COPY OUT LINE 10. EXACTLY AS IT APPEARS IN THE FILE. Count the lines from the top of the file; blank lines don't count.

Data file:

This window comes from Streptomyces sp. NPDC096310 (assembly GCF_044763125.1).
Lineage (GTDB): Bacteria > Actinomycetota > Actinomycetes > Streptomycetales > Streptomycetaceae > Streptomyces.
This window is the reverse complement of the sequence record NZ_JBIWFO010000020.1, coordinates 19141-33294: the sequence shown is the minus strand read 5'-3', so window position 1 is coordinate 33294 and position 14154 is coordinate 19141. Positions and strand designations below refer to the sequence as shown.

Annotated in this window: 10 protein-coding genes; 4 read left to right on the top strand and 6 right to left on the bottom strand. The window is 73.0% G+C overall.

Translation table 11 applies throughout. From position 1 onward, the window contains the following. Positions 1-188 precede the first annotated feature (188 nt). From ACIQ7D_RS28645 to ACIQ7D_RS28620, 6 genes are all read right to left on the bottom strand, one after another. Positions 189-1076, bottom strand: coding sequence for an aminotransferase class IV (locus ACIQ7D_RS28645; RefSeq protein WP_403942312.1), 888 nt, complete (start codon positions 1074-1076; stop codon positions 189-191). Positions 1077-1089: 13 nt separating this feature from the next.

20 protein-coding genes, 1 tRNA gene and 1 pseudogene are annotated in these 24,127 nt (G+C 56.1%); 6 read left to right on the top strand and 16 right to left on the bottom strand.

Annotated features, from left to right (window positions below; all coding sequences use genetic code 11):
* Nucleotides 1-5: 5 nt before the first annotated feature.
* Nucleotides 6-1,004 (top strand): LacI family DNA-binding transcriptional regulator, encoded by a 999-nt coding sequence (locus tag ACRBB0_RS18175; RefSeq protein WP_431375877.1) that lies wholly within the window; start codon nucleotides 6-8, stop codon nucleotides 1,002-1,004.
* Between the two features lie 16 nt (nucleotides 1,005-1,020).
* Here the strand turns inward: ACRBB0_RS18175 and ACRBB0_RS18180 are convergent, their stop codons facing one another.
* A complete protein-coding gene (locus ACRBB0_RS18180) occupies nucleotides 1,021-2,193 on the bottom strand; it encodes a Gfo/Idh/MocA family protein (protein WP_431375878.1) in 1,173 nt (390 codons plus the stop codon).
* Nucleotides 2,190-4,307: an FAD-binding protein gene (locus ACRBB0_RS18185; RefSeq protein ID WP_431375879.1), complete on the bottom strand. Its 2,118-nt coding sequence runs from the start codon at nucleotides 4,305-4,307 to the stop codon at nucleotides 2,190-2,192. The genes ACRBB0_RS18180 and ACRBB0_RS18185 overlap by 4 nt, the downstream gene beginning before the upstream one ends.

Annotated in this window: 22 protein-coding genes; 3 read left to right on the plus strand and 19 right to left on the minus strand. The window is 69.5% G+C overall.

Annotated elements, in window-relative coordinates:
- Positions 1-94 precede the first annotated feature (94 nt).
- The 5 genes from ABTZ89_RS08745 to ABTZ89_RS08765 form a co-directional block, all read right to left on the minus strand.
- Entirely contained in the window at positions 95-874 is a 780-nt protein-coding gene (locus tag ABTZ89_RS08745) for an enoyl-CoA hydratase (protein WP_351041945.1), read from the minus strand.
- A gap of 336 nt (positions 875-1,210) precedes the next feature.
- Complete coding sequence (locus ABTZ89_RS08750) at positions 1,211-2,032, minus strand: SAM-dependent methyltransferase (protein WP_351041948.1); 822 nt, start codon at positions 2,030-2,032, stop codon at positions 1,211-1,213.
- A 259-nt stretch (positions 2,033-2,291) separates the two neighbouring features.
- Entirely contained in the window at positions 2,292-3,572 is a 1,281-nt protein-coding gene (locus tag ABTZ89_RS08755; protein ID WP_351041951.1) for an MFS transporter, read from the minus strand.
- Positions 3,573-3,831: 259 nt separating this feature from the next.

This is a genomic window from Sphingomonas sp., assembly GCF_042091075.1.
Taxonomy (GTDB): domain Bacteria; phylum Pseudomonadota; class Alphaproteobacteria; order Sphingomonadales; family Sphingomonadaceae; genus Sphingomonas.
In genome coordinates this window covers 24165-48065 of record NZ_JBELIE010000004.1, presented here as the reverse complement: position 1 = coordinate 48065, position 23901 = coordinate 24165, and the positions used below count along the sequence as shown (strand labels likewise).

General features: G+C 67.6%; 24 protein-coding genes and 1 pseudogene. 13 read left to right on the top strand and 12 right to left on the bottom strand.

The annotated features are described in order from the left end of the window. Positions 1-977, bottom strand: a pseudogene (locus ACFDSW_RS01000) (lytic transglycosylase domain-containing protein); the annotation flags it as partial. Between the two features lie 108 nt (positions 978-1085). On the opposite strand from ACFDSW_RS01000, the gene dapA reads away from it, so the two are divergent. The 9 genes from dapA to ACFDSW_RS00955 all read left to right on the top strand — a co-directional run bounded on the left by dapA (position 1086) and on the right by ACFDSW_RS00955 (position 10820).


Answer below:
* Between the two features lie 16 nt (nucleotides 1,005-1,020).